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Regular lack of sleep can promote obesity

Regular lack of sleep can promote obesity


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Weight gain noticeable through sleep deprivation
It has been known for years that too little sleep is bad for human health. Researchers have now found that poor sleep actually increases the likelihood of us gaining weight. When people sleep less than seven hours, the effects are comparable to consuming an additional four slices of toast a day, the British scientists report.

The researchers at the recognized King’s College London found that poor sleep can lead to weight gain. The doctors published the results of their study in the journal "European Journal of Clinical Nutrition".

Do you have sleep problems?
Do you often sleep poorly at night or just too short? Then you are exposed to an increased risk of gaining weight. Because poor sleep causes you to lose weight, the medical professionals warn.

Disruption of the body's clock affects the hormone ghrelin
Systematic review by King’s College London found that less than seven hours of sleep a night resulted in us consuming an average of 385 more calories a day compared to people who sleep longer. The disruption of the body's clock seems to influence the hormone ghrelin, which controls hunger and the hormone leptin, the authors explain.

Study analyzes data from eleven older studies
For their study, the researchers analyzed the data from a total of eleven previous studies with a total of 172 participants. This research compared the effects of “restricted” and “unrestricted” sleep. To do this, they measured the energy consumption of the participants within the next 24 hours, the experts say. The amount of sleep restriction varied across studies.

Test group slept between 3.5 and 5.5 hours a night
Subjects with sleep restrictions slept 3.5 to 5.5 hours a night. The control group, however, spent between seven and twelve hours in bed. Going to bed early and getting enough sleep is good for our health, explains Dr. Gerda Pot from King’s College London.

People with little sleep show higher fat and lower protein intakes
When people stayed awake longer, the study did not tend to use more energy. This indicates that the additional waking hours were spent lying on the sofa or even eating snacks, the scientists explain. In total, such subjects had an additional energy gain of 385 calories per day. This is roughly the sum of the calories from four slices of toasted bread. The researchers also found that people with insufficient sleep had proportionately higher fat and lower protein intakes.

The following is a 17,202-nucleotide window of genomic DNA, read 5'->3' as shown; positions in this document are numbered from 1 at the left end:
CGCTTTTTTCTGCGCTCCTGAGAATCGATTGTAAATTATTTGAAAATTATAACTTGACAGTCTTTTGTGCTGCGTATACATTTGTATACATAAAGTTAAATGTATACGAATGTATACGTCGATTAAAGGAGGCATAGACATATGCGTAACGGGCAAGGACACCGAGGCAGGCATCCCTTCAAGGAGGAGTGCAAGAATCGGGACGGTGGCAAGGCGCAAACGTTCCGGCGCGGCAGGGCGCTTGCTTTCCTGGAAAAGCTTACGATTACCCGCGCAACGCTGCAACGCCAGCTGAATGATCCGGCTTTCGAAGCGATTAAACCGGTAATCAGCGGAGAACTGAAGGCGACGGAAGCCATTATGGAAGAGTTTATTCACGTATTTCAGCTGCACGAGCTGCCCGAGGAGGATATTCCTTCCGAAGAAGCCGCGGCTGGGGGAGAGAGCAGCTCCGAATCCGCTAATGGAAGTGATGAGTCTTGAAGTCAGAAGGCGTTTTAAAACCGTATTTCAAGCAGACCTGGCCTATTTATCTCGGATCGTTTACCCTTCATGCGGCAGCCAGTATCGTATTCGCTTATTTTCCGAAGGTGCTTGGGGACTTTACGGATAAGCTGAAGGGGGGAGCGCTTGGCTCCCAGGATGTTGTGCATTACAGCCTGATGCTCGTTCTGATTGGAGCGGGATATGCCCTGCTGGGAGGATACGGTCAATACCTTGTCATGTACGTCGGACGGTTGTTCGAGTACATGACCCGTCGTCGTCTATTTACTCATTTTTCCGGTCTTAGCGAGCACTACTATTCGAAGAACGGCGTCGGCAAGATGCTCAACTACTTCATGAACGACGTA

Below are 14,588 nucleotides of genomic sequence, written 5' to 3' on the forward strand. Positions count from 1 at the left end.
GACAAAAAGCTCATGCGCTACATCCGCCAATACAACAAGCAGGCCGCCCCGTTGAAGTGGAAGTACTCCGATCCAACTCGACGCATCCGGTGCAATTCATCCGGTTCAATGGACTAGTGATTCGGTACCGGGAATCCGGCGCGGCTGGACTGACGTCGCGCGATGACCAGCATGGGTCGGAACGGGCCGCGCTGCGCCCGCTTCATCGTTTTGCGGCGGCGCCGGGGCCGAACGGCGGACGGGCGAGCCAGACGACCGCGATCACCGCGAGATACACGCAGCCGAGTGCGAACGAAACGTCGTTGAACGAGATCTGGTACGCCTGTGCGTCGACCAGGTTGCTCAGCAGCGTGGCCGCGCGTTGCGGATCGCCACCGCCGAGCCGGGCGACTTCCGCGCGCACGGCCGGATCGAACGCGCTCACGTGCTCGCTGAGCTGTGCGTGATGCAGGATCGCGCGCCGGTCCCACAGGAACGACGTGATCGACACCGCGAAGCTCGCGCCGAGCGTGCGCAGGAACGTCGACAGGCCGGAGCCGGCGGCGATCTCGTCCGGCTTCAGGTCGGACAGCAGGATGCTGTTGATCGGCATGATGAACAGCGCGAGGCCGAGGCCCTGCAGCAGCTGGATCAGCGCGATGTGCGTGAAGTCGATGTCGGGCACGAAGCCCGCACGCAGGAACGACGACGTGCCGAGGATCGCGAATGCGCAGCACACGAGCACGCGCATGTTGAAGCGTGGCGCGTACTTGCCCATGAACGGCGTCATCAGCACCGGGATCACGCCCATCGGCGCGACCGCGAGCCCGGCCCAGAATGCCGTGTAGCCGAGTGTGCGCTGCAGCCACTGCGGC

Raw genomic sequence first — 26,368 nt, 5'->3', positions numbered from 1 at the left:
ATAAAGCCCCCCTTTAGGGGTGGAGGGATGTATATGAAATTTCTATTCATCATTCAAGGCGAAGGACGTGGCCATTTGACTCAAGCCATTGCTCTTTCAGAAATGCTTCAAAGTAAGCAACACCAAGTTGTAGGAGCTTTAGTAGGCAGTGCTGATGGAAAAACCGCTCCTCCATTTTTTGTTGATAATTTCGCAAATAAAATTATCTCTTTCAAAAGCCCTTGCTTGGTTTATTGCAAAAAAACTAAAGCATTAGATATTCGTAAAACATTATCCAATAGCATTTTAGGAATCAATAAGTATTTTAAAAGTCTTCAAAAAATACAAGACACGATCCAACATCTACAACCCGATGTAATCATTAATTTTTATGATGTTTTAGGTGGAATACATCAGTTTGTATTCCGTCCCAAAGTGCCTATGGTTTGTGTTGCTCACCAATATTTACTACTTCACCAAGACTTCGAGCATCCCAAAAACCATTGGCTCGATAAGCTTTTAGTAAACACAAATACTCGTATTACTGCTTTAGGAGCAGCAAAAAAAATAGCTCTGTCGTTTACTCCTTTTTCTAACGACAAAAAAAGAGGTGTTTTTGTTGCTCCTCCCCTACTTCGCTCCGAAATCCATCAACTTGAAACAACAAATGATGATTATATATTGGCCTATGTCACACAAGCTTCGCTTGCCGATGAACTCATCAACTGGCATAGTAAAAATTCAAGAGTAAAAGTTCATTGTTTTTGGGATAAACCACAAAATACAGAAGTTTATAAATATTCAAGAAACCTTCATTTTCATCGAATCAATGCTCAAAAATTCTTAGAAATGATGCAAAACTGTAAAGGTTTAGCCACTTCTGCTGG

Deprivation of sleep affects imbalance between calorie intake and calorie consumption
The main cause of obesity is an imbalance between calorie intake and calorie consumption. Deprivation of sleep seems to affect this imbalance, explains author Dr. Gerda Pot from King’s College London. If long-term sleep deprivation continues to lead to increased calorie intake of this magnitude, this process can certainly contribute to weight gain.

Further research is urgently needed
Reduced sleep is one of the most common and potentially modifiable health risks in today's society where chronic sleep loss is becoming more common, says Dr. Pot. More research is now needed to investigate the importance of long-term sleep deprivation as a risk factor for obesity.

Effects of sleep deprivation
Lack of sleep affects human performance, attention and long-term memory, and lack of sleep also promotes drug and alcohol consumption, the experts warn. In addition, lack of sleep causes fatigue, anxiety, frustration, anger, impulsive behavior, weight gain, willingness to take risks, high blood pressure, reduced immunity, stress and an abundance of psychological problems. (as)

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Video: New study shows that lack of sleep can lead to overeating (May 2022).